The death of a forestry worker in the Borders a year ago remains a mystery despite the best efforts of a fatal accident inquiry at Selkirk Sheriff Court this week to explain the tragedy.
The investigation drew a blank in its attempts to establish the circumstances that led to a tree falling and killing chainsaw operator Kenny Scott.
The 58-year-old sustained head and internal injuries after being struck by the tree after it fell on him while he was cutting it on the Sunderland Hall estate, near Lindean, on Tuesday, January 31, last year.
The self-employed woodcutter, formerly of Jedburgh but latterly of Minto, near Denholm, went into cardiac arrest and could not be revived by paramedics.
There was speculation during the inquiry that the tree had bounced before striking Mr Scott as he tried to dislodge a nearby hung-up tree.
As there were no direct witnesses or evidence to back up that theory, however, sheriff Peter Paterson said he could not include it in his determination.
As a result, he made no findings other than the cause and time of death at the end of the one-day inquiry.
Sheriff Paterson told relatives of Mr Scott that usually the court could offer some insight into how a fatality had occurred, but he added: “Sadly, in this case, we are really none the wiser than the parties were at the time of the accident.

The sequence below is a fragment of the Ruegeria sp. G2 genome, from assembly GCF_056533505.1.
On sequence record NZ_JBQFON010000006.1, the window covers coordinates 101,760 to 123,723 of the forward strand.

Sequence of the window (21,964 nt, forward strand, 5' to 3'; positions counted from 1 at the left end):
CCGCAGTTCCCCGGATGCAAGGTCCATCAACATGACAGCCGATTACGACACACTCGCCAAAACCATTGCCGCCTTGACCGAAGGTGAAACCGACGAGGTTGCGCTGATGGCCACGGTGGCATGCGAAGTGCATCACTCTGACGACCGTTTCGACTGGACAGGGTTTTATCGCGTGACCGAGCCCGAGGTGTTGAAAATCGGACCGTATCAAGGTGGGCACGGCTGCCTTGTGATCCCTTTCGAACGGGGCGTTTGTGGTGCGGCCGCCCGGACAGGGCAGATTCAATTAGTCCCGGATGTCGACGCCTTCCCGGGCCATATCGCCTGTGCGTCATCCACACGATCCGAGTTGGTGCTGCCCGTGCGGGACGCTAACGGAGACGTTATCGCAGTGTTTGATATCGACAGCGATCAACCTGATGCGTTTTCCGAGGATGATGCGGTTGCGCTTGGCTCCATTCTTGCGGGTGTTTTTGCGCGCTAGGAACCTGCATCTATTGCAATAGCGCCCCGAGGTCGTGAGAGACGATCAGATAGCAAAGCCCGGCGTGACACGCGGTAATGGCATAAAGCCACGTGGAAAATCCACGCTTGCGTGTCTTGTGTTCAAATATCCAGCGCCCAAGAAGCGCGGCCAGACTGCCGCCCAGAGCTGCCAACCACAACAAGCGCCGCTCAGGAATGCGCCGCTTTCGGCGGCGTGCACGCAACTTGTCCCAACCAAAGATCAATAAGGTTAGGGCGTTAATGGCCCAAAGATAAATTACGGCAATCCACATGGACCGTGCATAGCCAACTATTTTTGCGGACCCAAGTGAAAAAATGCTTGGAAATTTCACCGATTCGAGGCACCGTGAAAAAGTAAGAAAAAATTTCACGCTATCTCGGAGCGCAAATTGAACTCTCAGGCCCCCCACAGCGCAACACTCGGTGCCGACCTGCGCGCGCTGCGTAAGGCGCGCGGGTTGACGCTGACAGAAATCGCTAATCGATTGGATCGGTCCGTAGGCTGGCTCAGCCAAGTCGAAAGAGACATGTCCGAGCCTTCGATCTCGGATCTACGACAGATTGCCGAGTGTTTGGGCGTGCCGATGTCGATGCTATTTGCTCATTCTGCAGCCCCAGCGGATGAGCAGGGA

“A tragic accident has occurred, and Mr Scott sustained injuries as a result of a tree falling on him somehow, and these injuries caused his death.
“Beyond that, we don’t know much more.
“All those in the chain of duty have done what was required of them by the law.”
Sheriff Paterson said Mr Scott was clearly a competent and qualified operative, having been fully trained and with more than 40 years’ experience in the forestry industry.
He added: “There is no criticism of the emergency services in terms of response, which, in fact, was exemplary.
“There were considerable resources to try to save his life. Therefore, no blame can be attached to any parties involved, as far as I can see.”
The sheriff ruled that Mr Scott’s death occurred between 1pm and 2.55pm on January 31 in woodland on the Sunderland Hall estate, that being the period of time between him resuming duties after a lunch break and an ambulance being called.
He added that the cause of death was as a result of a tree falling on him, but heart disease might have been a significant factor.
Sheriff Paterson concluded: “I cannot determine how the accident occurred beyond a tree falling on him. I make no further findings.
“It is a regret to all that this exhaustive process has not established much more.”
The inquiry was told that following the accident, the Health and Safety Executive put out a safety alert on measures to be taken by people working on felling trees.